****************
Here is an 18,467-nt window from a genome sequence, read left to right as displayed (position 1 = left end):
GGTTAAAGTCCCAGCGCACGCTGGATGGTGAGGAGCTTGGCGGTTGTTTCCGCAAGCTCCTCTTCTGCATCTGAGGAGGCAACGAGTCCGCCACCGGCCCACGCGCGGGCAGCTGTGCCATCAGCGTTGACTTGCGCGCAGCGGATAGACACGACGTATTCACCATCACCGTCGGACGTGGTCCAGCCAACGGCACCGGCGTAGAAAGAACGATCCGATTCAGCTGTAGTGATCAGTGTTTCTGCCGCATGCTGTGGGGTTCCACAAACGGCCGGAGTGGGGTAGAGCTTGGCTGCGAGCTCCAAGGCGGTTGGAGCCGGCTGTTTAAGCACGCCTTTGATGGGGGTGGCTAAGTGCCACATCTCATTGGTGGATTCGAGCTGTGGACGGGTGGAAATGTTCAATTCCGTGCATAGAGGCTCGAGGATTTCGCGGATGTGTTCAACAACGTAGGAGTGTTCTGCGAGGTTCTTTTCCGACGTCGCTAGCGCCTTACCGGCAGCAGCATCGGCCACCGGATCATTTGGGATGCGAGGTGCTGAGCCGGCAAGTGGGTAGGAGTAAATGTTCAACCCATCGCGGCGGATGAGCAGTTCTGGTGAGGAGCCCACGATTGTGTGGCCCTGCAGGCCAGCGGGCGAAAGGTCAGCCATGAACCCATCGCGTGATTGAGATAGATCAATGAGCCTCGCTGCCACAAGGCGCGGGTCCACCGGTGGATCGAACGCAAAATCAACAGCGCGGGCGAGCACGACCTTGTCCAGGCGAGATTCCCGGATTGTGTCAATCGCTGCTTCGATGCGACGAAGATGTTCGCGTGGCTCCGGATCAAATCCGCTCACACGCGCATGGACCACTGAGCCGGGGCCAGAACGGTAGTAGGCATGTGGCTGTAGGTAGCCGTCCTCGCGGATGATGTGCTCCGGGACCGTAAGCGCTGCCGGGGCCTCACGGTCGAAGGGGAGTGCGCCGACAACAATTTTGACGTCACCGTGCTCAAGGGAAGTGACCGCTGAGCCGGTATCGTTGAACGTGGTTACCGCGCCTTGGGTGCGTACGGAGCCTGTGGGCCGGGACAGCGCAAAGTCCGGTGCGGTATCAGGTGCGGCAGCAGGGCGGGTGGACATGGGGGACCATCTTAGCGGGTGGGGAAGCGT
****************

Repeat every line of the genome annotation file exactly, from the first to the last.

Here is an 18,467-nt window from a genome sequence, read left to right as displayed (position 1 = left end):
GGTTAAAGTCCCAGCGCACGCTGGATGGTGAGGAGCTTGGCGGTTGTTTCCGCAAGCTCCTCTTCTGCATCTGAGGAGGCAACGAGTCCGCCACCGGCCCACGCGCGGGCAGCTGTGCCATCAGCGTTGACTTGCGCGCAGCGGATAGACACGACGTATTCACCATCACCGTCGGACGTGGTCCAGCCAACGGCACCGGCGTAGAAAGAACGATCCGATTCAGCTGTAGTGATCAGTGTTTCTGCCGCATGCTGTGGGGTTCCACAAACGGCCGGAGTGGGGTAGAGCTTGGCTGCGAGCTCCAAGGCGGTTGGAGCCGGCTGTTTAAGCACGCCTTTGATGGGGGTGGCTAAGTGCCACATCTCATTGGTGGATTCGAGCTGTGGACGGGTGGAAATGTTCAATTCCGTGCATAGAGGCTCGAGGATTTCGCGGATGTGTTCAACAACGTAGGAGTGTTCTGCGAGGTTCTTTTCCGACGTCGCTAGCGCCTTACCGGCAGCAGCATCGGCCACCGGATCATTTGGGATGCGAGGTGCTGAGCCGGCAAGTGGGTAGGAGTAAATGTTCAACCCATCGCGGCGGATGAGCAGTTCTGGTGAGGAGCCCACGATTGTGTGGCCCTGCAGGCCAGCGGGCGAAAGGTCAGCCATGAACCCATCGCGTGATTGAGATAGATCAATGAGCCTCGCTGCCACAAGGCGCGGGTCCACCGGTGGATCGAACGCAAAATCAACAGCGCGGGCGAGCACGACCTTGTCCAGGCGAGATTCCCGGATTGTGTCAATCGCTGCTTCGATGCGACGAAGATGTTCGCGTGGCTCCGGATCAAATCCGCTCACACGCGCATGGACCACTGAGCCGGGGCCAGAACGGTAGTAGGCATGTGGCTGTAGGTAGCCGTCCTCGCGGATGATGTGCTCCGGGACCGTAAGCGCTGCCGGGGCCTCACGGTCGAAGGGGAGTGCGCCGACAACAATTTTGACGTCACCGTGCTCAAGGGAAGTGACCGCTGAGCCGGTATCGTTGAACGTGGTTACCGCGCCTTGGGTGCGTACGGAGCCTGTGGGCCGGGACAGCGCAAAGTCCGGTGCGGTATCAGGTGCGGCAGCAGGGCGGGTGGACATGGGGGACCATCTTAGCGGGTGGGGAAGCGT